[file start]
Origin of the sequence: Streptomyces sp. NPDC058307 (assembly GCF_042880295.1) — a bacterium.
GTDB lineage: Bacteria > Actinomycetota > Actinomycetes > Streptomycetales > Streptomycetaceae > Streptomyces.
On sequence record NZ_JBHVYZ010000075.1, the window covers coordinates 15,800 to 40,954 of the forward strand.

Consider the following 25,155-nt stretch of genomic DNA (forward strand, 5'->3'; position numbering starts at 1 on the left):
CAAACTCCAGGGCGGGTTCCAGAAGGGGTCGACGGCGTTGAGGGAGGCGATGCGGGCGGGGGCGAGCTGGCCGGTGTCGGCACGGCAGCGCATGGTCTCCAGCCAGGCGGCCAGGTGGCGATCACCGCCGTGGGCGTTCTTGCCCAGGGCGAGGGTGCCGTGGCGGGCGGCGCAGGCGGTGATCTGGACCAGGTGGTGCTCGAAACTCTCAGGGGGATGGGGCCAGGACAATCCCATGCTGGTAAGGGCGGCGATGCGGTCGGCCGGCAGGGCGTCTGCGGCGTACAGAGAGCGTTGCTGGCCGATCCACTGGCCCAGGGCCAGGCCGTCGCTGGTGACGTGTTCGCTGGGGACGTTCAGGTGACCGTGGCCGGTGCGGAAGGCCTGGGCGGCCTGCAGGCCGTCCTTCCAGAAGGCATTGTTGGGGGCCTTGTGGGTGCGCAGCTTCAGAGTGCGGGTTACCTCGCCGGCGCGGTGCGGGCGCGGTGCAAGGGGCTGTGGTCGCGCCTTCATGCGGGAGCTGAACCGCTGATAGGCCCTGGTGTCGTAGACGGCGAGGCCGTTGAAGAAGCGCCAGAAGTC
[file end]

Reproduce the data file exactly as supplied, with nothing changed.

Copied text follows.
Origin of the sequence: Streptomyces sp. NPDC058307 (assembly GCF_042880295.1) — a bacterium.
GTDB lineage: Bacteria > Actinomycetota > Actinomycetes > Streptomycetales > Streptomycetaceae > Streptomyces.
On sequence record NZ_JBHVYZ010000075.1, the window covers coordinates 15,800 to 40,954 of the forward strand.

Consider the following 25,155-nt stretch of genomic DNA (forward strand, 5'->3'; position numbering starts at 1 on the left):
CAAACTCCAGGGCGGGTTCCAGAAGGGGTCGACGGCGTTGAGGGAGGCGATGCGGGCGGGGGCGAGCTGGCCGGTGTCGGCACGGCAGCGCATGGTCTCCAGCCAGGCGGCCAGGTGGCGATCACCGCCGTGGGCGTTCTTGCCCAGGGCGAGGGTGCCGTGGCGGGCGGCGCAGGCGGTGATCTGGACCAGGTGGTGCTCGAAACTCTCAGGGGGATGGGGCCAGGACAATCCCATGCTGGTAAGGGCGGCGATGCGGTCGGCCGGCAGGGCGTCTGCGGCGTACAGAGAGCGTTGCTGGCCGATCCACTGGCCCAGGGCCAGGCCGTCGCTGGTGACGTGTTCGCTGGGGACGTTCAGGTGACCGTGGCCGGTGCGGAAGGCCTGGGCGGCCTGCAGGCCGTCCTTCCAGAAGGCATTGTTGGGGGCCTTGTGGGTGCGCAGCTTCAGAGTGCGGGTTACCTCGCCGGCGCGGTGCGGGCGCGGTGCAAGGGGCTGTGGTCGCGCCTTCATGCGGGAGCTGAACCGCTGATAGGCCCTGGTGTCGTAGACGGCGAGGCCGTTGAAGAAGCGCCAGAAGTC